Tuesday, May 26, 2020

Dipping the Quill Deeper – Writing About Sin in a Way that Honors God



by Eva Marie Everson @EvaMarieEverson

There is a story in the Bible—a shocking one—about a king standing on the roof of the palace. He sees a woman taking a bath—a purification bath, to be more specific—on the roof of another building. He has a desire for her. He asks about her, learns she is married, but he sends for her anyway. They “lay” together, and, in that life-altering night, they create a child. This leads to the murder of the woman’s husband, the marriage of our two key players, and the death of the baby they conceived. 

What do you notice about this story (I’ve pretty much given it to you the way the Bible lays it out)? What don’t you notice? 

I’ll go ahead and answer my own question. What you notice is two adults engaging in a sinful act that leads to another sinful act and then the consequences of that sin (the death of the child). What you do not see are throbbing loins and heaving bosoms. You don’t see sweaty flesh on sweaty flesh. You do not see lips and tongues and you don’t hear sighs and groans of passion.

And, yet, all of this was probably there.

But we don’t need all of this, do we? We’re adults. You don’t have to give us a Slinky and tell us it’s a toy. 

Here’s another story (and if you think the first story was shocking …) about a man who married his son to a woman, but the son was “wicked in the eyes of the Lord.” When the young couple copulated, the man “spilled his seed on the ground.” The Lord, clearly unhappy, took the life of the husband. So, according to the Leverite law, the next son was married to the widow. This son also did evil in the eyes of the Lord and “spilled his seed on the ground.” Exit husband #2. The father, clearly concerned about his younger son (who, according to the law, would have to marry the widow), told his daughter-in-law to go back to her father’s house until which time his baby boy was old enough to marry. 

He had, of course, no intention of calling her back when the son grew up. Years went by and the widow hears that her mother-in-law has died. She also figures that the father-in-law has duped her; he is clearly not sending for her. So she does what any logical-thinking girl would do: she dresses like a prostitute, entices her father-in-law (which, by the way, was lawful), and the result is twins, one of which will bring the line of Messiah. 

Somewhat scandalous, right? But guess what we do not see. That’s right, the bedroom details of this saga.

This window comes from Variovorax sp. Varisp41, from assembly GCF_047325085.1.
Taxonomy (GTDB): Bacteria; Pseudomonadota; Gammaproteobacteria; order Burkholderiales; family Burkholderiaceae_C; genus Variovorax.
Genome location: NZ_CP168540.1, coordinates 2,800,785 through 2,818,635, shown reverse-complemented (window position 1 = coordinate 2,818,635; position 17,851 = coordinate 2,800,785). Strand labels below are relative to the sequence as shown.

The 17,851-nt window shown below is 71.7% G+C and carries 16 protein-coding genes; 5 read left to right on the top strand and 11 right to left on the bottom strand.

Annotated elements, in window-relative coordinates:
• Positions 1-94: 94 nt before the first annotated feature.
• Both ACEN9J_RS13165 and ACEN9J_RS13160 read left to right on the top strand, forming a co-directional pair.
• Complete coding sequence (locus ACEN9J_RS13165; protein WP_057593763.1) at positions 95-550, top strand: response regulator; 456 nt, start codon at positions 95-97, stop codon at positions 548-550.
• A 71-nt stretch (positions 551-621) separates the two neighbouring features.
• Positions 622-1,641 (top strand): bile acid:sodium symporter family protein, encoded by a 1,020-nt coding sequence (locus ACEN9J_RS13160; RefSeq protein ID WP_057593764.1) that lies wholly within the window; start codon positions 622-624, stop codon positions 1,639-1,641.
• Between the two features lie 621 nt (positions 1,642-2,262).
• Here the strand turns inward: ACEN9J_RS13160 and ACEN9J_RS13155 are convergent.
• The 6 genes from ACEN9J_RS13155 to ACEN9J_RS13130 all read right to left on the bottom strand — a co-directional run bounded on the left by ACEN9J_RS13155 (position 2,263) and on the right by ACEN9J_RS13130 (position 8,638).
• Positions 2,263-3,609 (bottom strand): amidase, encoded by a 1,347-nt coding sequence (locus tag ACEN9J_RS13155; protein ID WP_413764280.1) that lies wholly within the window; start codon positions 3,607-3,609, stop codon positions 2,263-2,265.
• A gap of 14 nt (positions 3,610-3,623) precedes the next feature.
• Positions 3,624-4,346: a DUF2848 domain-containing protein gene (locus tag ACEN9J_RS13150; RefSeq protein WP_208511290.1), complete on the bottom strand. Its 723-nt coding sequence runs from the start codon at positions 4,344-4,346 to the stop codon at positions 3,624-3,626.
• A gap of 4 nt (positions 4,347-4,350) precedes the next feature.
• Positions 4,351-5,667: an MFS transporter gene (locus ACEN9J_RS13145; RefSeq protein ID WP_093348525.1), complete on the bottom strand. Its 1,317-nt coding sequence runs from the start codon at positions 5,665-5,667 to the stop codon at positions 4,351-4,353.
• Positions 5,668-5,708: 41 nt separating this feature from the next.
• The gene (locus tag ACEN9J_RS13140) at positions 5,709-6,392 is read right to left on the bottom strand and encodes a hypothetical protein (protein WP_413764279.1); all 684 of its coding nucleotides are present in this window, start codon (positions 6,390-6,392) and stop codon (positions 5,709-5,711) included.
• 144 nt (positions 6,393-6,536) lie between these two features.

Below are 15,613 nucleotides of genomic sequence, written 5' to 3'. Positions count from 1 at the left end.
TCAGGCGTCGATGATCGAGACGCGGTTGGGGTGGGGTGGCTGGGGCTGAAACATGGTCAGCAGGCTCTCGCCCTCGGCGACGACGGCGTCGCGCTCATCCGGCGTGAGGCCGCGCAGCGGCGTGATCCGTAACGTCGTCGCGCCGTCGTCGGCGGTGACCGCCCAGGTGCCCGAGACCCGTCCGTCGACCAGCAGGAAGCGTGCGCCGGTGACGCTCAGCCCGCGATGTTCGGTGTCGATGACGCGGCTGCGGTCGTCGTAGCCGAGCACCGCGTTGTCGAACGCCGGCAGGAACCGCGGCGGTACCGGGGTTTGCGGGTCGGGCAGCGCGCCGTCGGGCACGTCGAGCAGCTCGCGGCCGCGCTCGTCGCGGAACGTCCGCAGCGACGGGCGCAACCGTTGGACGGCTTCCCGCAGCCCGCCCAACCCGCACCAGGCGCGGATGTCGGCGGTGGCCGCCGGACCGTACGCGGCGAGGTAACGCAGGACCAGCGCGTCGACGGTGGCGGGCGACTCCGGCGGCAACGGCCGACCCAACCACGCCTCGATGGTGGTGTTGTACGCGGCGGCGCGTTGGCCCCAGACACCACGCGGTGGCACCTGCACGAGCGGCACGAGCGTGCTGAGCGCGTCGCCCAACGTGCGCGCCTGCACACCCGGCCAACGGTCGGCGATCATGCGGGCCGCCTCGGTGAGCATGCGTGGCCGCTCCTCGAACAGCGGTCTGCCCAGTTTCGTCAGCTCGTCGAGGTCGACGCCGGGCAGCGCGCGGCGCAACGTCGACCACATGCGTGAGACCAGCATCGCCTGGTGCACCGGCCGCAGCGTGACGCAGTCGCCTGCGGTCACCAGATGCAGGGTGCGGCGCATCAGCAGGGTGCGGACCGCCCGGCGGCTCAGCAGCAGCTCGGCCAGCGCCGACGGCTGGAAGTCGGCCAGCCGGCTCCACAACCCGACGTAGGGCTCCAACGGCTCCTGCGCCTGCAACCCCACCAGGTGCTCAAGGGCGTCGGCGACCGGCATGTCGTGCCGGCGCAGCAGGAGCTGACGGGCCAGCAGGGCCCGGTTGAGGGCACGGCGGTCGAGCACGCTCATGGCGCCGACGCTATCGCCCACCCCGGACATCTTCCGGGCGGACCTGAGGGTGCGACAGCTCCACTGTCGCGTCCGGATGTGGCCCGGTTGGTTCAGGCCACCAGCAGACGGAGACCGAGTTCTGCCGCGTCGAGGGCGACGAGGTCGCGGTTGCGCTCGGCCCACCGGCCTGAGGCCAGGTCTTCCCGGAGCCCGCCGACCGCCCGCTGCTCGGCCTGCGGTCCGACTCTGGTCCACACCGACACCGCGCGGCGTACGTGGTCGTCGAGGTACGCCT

Final story, this one about a father and his two daughters. Before you are too disgusted, let me give you the backdrop. They had, at one time, lived in a city known for its sexual sin, mainly its homosexual sin. Three “men of God” showed up at the father’s door and he welcomed them in. Soon, when the men of the village heard about three strangers in town, they went over and demanded that he send the men out so they could “sleep with them.” (I guess they saw no need to try to hide their intentions.) 

The father was so horrified, he offered his two virgin daughters. But the men demanded the strangers. The strangers (who were angels) blinded the men, saved the father, and then, knowing that God was about to destroy the city for its sin, told the father to take his young daughters and their mother and “leave Dodge.” They did, but, as the city was being destroyed, the wife looked back and became a “pillar of salt.” The father then took his daughters into a cave to live. 

Time passed and the daughters, believing they were the only three people left on the planet, made some wine, gave it to their father, then slept with him in order to follow the commandment of God to “be fruitful and multiply.” 

The two nations that rose from this awful story became the enemies of God’s people, the Moabites and the Ammonites. 

As horrible and toe-curling as that story is, guess what you don’t see: you don’t see homosexual sex and you don’t see the incestuous acts between father and daughters. You know it’s there, yes, but there are no graphic words and phrases to keep you shuddering at night. 

As the president of Word Weavers International and as a writing coach, I am often asked about presenting sin in works of fiction (and, sometimes, nonfiction). “How can we show redemption unless we show the details of sin?” they ask me. 

Well, I believe I have demonstrated this. Pick up your Bible and read the stories of David & Bathsheba, Judah & Tamar, and Lot & his daughters to name a few. The writers of the Scriptures demonstrated how far mankind can go from God in their sin without titillating us or making us want to throw the book across the room.

We writers have been given a special gift: the ability to put words on paper and draw readers to truth in story. More importantly, as Christian writers, we draw them to the Truth. How can we do this if we allow ourselves to take an easy way out in our writing. Writing “smut” is easy but writing about the consequences of sin through story takes hard work. Finding the right words. Laying out the proper scenes.